Since no physical attachment need be made to the specimen, the member may be a moving part such as a wheel. In FIGURE 5, a grating having a few lines according to the present invention is provided on a portion of member AB which portion rotates about the axis shown. The relationship between the grating, light source and detector is the same as previously described. The detector shown in FIGURE 5 comprises a plurality of fiber optic tubes T each having one end disposed towards the grating and which may be either in-line as shown or arcuately arranged. The tubes serve to convey light to a detector D to which the tubes are optically connected. While the tubes are shown straight and connected to the detector in a straight line, it is to be understood that the tubes are flexible and may be connected such that the angle subtended by the tubes is much greater than that subtended by the detector itself. The light conveyed to the detector D is attenuated by a glass wedge G which taps off a portion of light passing through each tube. The quantity of light reaching the detector will therefore be dependent upon which tube is illuminated which, in turn, depends upon the angle of light diffracted from the grating. This system permits the use of a long wavelength light source (as but one small infrared detector is required) and is simpler to operate and smaller in size than the Bell device. Where long wavelengths are employed (as from A 3.39;; Perkin-Elmer model 5200 gas laser), the fiber optic tube should be quartz or plastic as common glass does not pass the larger wavelengths efliciently.
Alternatively, the use of fiber optic tubes can provide greater sensitivity than can be achieved with a plurality of presently available detectors arranged as shown in FIGURES 2 and 5. Tubes presently available have a diameter of only cm. whereas detectors are relatively massive. Each tube is optically connected to a detector to achieve a vast increase in sensitivity which could otherwise be achieved by the development of tiny detectors. Using the presently available tubes, however, and in a small device as shown in FIGURE 4 wherein the distance GD is 4 inches, each tube would subtend an angle 0 of arctan 10 Conversely, a smaller structure can be used or the grating requirements may be relaxed.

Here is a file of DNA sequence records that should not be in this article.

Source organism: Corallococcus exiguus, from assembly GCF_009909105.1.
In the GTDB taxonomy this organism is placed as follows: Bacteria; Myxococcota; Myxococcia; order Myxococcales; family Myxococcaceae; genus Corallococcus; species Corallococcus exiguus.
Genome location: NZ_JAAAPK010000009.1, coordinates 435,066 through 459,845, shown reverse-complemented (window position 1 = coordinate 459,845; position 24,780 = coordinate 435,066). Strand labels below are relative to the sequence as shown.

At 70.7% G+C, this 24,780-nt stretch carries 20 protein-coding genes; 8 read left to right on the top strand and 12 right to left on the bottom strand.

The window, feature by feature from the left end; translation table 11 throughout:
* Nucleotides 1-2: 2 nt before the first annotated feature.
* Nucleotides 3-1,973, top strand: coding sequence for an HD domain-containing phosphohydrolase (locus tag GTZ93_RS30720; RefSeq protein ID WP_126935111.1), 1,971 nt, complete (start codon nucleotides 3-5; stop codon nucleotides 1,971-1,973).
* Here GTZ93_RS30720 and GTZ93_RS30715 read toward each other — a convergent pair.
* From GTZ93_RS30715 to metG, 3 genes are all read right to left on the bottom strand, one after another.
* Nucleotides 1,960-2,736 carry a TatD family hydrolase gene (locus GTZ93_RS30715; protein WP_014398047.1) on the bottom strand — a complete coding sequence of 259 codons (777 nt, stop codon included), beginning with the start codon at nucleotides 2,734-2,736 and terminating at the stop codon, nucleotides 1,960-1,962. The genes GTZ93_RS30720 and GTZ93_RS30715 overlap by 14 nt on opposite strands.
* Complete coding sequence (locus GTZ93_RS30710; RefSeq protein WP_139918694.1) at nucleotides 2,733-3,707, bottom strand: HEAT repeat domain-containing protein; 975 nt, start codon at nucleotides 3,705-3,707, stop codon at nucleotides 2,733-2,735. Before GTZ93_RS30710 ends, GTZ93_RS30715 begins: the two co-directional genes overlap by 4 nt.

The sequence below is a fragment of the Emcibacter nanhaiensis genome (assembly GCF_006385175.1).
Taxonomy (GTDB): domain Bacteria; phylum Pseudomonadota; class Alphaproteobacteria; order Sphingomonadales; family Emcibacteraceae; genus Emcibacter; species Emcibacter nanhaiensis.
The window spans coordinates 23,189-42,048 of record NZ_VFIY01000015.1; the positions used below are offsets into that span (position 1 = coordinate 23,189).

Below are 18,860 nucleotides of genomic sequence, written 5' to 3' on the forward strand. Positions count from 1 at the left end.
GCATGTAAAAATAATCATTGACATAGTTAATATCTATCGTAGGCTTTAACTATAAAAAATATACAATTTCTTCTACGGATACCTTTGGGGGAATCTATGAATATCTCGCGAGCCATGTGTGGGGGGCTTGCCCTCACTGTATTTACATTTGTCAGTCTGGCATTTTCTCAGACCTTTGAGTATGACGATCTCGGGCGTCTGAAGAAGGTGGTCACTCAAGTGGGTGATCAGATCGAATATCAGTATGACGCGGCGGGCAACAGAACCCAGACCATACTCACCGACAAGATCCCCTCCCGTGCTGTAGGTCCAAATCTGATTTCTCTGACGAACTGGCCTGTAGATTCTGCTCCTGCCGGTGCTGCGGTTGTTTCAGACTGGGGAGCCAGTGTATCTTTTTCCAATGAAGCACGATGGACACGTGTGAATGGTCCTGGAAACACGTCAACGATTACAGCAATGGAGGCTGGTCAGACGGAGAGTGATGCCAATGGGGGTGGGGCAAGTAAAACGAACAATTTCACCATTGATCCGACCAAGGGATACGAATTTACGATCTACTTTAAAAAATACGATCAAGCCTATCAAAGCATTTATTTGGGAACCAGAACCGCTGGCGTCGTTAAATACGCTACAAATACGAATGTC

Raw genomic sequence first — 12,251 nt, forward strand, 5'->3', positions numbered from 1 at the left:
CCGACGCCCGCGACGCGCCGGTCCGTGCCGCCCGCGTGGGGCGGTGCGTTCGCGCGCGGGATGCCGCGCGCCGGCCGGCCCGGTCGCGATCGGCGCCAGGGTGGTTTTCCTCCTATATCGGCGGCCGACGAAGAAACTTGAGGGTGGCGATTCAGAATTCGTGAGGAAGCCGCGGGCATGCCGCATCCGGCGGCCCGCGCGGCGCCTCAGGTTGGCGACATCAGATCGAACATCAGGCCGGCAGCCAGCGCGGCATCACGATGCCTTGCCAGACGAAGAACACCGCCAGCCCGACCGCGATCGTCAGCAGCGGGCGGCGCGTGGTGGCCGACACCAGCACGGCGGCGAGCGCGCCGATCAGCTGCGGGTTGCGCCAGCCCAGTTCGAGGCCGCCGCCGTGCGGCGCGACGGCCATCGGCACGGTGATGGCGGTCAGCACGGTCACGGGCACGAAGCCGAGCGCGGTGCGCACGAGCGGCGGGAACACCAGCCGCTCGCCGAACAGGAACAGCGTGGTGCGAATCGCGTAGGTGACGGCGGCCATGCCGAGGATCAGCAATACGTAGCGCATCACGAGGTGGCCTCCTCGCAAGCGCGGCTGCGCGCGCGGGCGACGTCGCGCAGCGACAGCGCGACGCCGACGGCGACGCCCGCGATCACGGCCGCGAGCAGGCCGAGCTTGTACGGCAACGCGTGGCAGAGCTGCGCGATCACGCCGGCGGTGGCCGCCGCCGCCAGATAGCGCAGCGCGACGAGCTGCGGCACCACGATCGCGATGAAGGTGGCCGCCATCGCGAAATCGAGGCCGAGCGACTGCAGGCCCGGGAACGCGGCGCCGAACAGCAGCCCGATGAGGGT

While the foregoing examples specify various light sources and detectors, it is to be understood that larger wavelength sources are available together with suitable detectors and that even larger wavelength sources and detectors will be developed. For example, two lasering diodes were recently developed at Lincoln Laboratory. A lead telluride diode laser was operated at 6.5 microns when cryogenically cooled. This source could be matched, according to the present invention, with an indium an imony photo electromagnetic single crystal detector operated at room temperature. A lead selenide diode laser, however, produced an output of 8.5 microns when cryogenically cooled. This could be used with a cooled germanium-silicon: gold single crystal photoconductor. With reference to Equation 3, for an angle 6 of 80 and where n=10, then 111168 p81 Inch This grating can be very easily provided on the member. Similarly, for the 3rd order, a grating of about 1000 lines (which can be easily provided) will sufiice.
The grating is provided on the member in any convenient manner such as by etching or cutting. The number of lines necessary may be further decreased by employing Eschellettes in conjunction with long Wavelength infrared light sources. The grating grooves are cut such as to direct almost all of the light into a particular order. (See Philosophical Magazine, vol. 20, p. 534;
6 R. W. Wood, The Eschellette Grating for the Infra Red; Trowbridge and Wood, Philosophical Magazine, vol. 21) These devices will permit the use of a grating of only e.g. 162 lines/inch to detect the 30th order for light having a wavelength of 5 (indium antimonium diode or xenon gas laser) and incident at Methods and apparatus according to the present invention provide a practical optical system for detection of strain or other quantities derived from a change in distance between two moveable points. The device is rendered practical by, in some cases, a direct angle measurement rather than an intensity measurement and, in all cases, by a reduction of the number of lines per inch for the grating. Furthermore, the ends of the invention can be obtained with extremely small, miniature, components.